Oh, what a night, but the feelin’ ain’t right … at least not in Minnesota. Reason TV picks its Nanny of the Month, and this time the culprit is in my back yard. James Kirkpatrick, the Commissioner of Human Rights in Minnesota, declared that Ladies Nights promotions discriminate against men and are therefore illegal in the state. So much for sophisticated mamas at the nightclubs:
Did any men actually complain about this? The entire idea of Ladies Night is to attract women to nightclubs, which usually have more men than women, and so the single men actually benefit (in general, at least socially) from the promotions. Does it discriminate? Sure, and so do coupons, frequent-flier programs, and a lot of actual public programs, even here in Minnesota, especially on the basis of ethnicity and gender. In this case, these are private enterprises offering promotions in which no one has to involuntarily participate. If men don’t like Ladies Nights, they can take their business elsewhere — which makes the gender distribution even more favorable to those who remain during the promotions.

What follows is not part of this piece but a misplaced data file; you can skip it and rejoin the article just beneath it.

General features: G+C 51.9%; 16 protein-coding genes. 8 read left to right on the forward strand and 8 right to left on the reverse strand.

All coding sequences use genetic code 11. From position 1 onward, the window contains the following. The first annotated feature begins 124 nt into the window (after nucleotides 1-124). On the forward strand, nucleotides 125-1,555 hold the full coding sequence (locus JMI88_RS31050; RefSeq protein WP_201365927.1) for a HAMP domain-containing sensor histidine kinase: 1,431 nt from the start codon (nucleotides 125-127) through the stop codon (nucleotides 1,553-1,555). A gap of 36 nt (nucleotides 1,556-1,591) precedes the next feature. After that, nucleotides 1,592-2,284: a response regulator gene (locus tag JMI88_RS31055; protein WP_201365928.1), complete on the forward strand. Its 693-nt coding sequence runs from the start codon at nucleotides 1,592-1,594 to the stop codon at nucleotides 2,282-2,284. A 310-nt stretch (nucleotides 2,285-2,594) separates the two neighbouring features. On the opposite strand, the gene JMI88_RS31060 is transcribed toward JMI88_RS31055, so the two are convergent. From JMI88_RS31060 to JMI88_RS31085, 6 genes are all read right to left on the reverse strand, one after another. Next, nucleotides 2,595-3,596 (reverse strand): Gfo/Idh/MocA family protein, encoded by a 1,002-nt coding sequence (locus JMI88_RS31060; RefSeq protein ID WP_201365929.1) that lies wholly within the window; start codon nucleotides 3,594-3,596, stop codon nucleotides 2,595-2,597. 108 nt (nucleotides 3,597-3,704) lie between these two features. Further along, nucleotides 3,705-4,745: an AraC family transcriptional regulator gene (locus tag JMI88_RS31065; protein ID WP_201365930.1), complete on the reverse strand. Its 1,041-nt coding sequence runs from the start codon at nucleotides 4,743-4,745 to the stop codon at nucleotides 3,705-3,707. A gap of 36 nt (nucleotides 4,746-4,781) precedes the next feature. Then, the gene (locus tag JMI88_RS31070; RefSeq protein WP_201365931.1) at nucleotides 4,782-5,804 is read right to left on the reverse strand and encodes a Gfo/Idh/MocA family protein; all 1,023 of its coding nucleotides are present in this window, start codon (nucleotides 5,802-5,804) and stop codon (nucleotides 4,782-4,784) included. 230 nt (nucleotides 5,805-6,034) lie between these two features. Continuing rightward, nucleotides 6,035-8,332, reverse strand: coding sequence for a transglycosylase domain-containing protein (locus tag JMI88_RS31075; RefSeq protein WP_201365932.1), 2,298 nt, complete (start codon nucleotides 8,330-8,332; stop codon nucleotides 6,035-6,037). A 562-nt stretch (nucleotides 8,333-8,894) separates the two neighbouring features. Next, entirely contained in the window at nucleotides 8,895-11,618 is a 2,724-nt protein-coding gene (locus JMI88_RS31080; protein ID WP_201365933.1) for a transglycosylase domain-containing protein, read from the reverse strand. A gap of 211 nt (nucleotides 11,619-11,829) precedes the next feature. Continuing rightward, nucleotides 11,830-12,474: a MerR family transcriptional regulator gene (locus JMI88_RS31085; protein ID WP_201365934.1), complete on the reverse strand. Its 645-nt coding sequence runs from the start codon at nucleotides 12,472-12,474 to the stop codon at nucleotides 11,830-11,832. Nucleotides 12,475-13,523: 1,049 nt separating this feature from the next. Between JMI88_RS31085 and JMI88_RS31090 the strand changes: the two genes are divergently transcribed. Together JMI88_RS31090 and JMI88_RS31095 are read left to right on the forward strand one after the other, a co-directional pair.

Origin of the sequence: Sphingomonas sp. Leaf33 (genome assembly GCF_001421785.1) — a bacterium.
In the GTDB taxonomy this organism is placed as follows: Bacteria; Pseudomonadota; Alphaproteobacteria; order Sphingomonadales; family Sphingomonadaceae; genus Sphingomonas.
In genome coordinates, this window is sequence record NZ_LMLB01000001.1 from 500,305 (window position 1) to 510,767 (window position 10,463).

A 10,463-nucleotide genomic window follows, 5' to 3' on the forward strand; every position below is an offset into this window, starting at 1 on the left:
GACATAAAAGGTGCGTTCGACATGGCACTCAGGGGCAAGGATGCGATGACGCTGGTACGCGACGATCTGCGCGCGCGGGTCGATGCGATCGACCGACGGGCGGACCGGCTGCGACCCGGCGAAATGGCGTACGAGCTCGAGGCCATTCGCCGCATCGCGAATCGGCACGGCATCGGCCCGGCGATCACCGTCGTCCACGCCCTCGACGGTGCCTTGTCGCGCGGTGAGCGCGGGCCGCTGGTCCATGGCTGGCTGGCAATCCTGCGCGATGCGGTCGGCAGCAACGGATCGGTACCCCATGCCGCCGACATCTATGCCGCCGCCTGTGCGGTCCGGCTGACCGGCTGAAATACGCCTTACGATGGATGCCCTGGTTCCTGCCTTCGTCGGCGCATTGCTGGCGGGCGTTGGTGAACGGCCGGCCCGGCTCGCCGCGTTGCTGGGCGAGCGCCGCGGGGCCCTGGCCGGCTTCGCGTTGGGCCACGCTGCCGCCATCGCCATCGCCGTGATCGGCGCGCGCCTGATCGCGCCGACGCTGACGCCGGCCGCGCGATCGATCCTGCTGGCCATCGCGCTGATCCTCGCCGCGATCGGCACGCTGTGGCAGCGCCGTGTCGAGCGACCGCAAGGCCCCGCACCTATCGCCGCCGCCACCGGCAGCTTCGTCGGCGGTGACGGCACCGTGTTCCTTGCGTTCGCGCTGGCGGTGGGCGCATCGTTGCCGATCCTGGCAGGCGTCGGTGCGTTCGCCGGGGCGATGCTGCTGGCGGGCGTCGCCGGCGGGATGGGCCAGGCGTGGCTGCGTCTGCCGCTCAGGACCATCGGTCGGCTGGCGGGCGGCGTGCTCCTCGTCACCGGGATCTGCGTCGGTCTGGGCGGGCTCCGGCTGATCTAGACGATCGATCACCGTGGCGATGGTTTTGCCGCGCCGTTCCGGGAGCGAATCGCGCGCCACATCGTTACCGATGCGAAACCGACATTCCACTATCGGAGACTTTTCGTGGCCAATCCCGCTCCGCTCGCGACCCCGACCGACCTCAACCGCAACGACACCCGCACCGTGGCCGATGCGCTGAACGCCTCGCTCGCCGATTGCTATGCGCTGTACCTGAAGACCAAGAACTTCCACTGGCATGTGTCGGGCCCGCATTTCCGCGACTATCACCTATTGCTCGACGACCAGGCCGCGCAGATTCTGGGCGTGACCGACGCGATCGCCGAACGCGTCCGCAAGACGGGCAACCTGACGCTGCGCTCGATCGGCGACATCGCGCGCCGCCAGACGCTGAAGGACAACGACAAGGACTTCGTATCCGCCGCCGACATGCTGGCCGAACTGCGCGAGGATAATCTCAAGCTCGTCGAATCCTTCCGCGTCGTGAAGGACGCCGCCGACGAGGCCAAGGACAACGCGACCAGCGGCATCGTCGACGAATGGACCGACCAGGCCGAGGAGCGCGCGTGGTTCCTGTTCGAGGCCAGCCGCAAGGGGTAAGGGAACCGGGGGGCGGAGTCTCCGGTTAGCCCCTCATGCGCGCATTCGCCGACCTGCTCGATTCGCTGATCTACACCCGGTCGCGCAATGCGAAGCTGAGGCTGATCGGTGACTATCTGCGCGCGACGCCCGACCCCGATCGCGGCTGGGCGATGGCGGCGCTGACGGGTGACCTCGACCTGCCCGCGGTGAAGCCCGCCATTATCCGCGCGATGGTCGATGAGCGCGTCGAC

If the sum total of human-rights issues in Minnesota comes down to Ladies Nights in bars and nightclubs, Kirkpatrick makes a great argument — for eliminating his office.
Meanwhile, Kool & The Gang may have originated the song, but it always reminds me of this scene from The Wedding Singer, in which Jon Lovitz hilariously portrays a sleazy lounge singer: